Two main reasons explain why the potential of MSPs is often not fully realised: a lack of commitment of sufficient resources by international agencies to achieve long-term sustainable outcomes, or the wrong type of engagement of partners.
For example, it may be better to involve external stakeholders more indirectly in the partnership. Given the short timeframes of donor presence and funding, and thus the questionable long-term sustainability of their initiatives, it might be more effective for external actors not to engage as key partners, but rather facilitate MSP processes that are driven exclusively by local actors. International agencies tend to dominate and can unconsciously undermine MSPs. For example, pressure from donors for short-term results can inhibit long-term planning.
MulitPart produced several recommendations for the EU and other international actors:
There are several EU policy instruments and financial frameworks that promote human security through MSPs; however there is a lack of coherent actions and an absence of EU guidelines for engaging in MSPs. The project recommends greater EU co-ordination of policy around MSPs and the creation of a supportive environment for home-grown MSPs. More specifically, these are some of MultiPart’s recommendations for individual policy instruments:
The European External Action Service (EEAS) was created in 2009 and will build on a network of 130 EU delegations around the world. MultiPart recommends that EEAS establish a two-year committee across relevant bodies, such as DG Development and DG Enlargement, to develop a guiding framework for EU selection, support or engagement with multi-stakeholder partnerships. It suggests that funding decisions, assessment and monitoring of MSPs could be undertaken by the EU Delegations to integrate local needs and ensure contact with local stakeholders. To enable this, delegations could establish outreach units and information clearing units.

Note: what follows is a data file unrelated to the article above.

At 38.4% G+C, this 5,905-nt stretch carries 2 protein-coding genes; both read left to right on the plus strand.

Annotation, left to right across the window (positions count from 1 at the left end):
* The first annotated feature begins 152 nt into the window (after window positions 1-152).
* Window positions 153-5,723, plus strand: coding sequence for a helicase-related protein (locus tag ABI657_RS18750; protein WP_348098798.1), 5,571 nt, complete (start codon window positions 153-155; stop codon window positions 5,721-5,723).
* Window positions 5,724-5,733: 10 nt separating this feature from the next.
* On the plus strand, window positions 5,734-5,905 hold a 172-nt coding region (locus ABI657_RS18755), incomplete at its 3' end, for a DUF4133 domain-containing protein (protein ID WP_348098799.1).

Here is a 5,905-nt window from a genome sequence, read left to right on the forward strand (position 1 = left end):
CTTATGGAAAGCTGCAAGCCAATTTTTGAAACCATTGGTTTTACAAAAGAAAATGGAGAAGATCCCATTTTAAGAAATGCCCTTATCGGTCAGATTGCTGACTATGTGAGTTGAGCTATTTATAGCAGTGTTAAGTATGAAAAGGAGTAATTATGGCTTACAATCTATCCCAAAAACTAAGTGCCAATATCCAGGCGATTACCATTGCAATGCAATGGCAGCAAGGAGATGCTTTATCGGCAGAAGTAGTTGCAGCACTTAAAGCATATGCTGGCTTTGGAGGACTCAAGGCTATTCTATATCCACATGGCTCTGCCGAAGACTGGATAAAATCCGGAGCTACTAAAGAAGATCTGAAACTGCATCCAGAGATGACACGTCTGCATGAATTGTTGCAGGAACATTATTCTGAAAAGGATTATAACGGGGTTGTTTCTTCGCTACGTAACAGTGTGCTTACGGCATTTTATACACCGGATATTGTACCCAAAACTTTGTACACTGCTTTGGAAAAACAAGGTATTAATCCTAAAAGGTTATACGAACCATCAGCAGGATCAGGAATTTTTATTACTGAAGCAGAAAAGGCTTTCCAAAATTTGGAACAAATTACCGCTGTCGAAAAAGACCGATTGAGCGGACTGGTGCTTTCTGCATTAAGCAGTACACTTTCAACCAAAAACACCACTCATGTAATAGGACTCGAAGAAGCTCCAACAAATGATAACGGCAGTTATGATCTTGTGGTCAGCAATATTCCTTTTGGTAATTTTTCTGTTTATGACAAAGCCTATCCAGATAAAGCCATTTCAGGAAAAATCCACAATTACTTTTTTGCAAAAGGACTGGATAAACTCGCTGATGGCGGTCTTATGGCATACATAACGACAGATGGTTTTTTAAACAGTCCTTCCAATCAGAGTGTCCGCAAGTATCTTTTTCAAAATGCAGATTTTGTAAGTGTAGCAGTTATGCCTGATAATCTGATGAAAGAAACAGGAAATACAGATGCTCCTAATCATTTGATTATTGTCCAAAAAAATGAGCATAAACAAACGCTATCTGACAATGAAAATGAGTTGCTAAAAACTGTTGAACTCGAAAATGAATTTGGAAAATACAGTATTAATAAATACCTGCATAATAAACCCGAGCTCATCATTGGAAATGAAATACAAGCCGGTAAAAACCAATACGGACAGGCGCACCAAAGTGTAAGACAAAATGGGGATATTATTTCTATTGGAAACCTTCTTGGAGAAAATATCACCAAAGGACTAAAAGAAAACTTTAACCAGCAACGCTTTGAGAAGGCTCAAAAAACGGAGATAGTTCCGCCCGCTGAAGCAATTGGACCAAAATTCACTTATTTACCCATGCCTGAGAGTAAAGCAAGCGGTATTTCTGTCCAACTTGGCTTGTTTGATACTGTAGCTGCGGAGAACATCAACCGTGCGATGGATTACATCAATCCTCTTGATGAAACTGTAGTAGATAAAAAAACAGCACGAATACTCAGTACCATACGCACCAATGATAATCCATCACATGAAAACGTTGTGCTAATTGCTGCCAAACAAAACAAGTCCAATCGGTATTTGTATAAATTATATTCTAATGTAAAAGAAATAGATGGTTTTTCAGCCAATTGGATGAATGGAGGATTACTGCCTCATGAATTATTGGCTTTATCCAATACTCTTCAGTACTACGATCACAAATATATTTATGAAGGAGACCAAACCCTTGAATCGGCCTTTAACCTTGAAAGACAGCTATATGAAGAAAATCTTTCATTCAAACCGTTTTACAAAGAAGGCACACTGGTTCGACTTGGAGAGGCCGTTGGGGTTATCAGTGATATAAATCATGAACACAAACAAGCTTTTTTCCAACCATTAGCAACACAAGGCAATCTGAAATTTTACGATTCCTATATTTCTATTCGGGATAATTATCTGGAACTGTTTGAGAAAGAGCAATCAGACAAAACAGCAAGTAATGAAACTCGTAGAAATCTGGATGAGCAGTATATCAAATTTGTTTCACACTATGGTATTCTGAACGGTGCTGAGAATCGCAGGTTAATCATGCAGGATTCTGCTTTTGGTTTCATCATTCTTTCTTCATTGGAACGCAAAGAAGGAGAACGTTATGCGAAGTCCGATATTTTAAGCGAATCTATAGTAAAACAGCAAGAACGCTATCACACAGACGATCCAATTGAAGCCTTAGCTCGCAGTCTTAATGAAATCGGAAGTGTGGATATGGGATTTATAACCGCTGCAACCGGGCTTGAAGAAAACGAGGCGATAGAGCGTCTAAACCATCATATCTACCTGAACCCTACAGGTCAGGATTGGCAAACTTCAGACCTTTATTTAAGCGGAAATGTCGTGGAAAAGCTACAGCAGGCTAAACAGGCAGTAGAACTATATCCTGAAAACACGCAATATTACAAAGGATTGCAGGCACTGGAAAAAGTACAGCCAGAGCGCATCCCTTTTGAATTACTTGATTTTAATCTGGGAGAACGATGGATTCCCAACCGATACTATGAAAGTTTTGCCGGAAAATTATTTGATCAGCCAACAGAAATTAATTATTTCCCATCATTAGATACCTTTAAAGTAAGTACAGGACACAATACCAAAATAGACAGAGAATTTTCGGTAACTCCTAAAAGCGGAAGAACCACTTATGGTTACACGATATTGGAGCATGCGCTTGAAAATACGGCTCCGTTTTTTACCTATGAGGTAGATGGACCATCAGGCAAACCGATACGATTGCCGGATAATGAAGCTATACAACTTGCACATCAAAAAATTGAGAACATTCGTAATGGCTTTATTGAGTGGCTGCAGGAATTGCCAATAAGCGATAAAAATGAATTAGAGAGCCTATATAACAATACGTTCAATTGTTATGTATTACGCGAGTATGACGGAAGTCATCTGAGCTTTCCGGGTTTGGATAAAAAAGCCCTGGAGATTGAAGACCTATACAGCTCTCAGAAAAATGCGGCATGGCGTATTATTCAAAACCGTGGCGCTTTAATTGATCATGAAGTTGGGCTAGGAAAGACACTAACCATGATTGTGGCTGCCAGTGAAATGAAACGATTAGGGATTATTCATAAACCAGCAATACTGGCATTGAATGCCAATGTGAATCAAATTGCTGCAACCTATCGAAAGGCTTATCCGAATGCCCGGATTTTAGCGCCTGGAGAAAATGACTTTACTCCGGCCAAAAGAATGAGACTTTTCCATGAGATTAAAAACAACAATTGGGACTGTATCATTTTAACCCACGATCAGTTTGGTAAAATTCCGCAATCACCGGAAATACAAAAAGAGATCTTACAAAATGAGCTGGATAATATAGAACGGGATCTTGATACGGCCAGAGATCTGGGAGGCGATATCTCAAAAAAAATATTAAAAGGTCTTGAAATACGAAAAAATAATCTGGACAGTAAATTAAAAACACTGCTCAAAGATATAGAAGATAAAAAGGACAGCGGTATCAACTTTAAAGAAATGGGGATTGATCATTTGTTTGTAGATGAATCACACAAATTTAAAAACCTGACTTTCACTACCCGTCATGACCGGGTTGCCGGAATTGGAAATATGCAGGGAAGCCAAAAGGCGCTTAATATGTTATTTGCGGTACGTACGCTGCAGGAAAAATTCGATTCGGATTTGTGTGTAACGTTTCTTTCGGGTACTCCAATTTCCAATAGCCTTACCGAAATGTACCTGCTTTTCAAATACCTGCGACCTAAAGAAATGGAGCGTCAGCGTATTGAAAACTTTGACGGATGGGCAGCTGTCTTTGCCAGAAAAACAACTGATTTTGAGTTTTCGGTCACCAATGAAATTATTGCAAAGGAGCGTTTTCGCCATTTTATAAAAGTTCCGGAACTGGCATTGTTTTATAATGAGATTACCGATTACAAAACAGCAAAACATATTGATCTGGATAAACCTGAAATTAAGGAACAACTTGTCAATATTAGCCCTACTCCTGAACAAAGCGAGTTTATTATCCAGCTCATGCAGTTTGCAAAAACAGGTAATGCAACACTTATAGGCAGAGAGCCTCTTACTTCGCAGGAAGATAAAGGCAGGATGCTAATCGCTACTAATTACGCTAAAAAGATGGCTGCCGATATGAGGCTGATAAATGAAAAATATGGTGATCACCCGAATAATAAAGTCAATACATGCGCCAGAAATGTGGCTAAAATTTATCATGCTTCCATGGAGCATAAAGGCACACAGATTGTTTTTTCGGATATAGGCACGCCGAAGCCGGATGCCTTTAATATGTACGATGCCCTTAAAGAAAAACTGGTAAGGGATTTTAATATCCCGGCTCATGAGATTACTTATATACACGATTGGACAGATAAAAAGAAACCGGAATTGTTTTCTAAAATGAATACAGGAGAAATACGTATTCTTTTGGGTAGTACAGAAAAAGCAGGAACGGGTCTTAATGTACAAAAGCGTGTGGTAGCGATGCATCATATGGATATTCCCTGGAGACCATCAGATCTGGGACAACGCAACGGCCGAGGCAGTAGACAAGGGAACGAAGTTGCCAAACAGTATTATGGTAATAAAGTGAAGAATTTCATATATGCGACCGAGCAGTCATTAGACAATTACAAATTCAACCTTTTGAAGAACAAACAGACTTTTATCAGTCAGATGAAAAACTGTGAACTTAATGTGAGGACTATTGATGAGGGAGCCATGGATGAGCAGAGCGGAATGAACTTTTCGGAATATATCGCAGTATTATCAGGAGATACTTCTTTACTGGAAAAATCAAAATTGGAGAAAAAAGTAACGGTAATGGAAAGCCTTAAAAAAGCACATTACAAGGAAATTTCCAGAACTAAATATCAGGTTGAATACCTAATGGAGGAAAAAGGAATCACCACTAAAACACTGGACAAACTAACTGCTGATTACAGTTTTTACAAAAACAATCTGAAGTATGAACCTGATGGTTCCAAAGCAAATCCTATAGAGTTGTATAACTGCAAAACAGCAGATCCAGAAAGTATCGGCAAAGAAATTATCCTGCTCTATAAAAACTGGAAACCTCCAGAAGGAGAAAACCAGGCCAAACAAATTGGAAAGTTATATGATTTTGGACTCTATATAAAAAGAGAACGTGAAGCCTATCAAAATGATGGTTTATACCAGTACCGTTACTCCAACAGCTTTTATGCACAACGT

EuropeAid provides development assistance worldwide, often through MSPs. Consultation with local stakeholders could ensure its tender processes are open to all. The development of clear benchmarks and best practices would allow accurate evaluation of MSP work. Alongside this, better co-ordination with organisations such as the United Nations Development Programme (UNDP) and the World Bank could improve involvement with MSPs.
The European Commission Humanitarian Aid Office (ECHO) also undertakes partnerships in emergency response work. The importance of maintaining a humanitarian space is a key issue in relation to such partnerships; however as the MULTIPART case studies did not cover emergency-type partnerships, further work will be needed to issue recommendations for ECHO.
MSPs can make an important contribution to post conflict reconstruction but their aims need to be clearer and they need to ensure greater integration of local partners. So called ‘exit strategies’, where the international partner withdraws from the MSP, need to be reviewed, and guidelines developed on MSP engagement to guide the relevant EU policy instruments.
MultiPart – Multi-stakeholder Partnerships in Post-conflict Reconstruction: The Role of the European Union (duration: 1/4/2008 – 31/10/2010) was a Specific Targeted Research Project funded under the 7th Framework Programme for Research of the European Union, Thematic Priority 4 – Europe and the world.
Contact: Professor Andrea de Guttry, email@example.com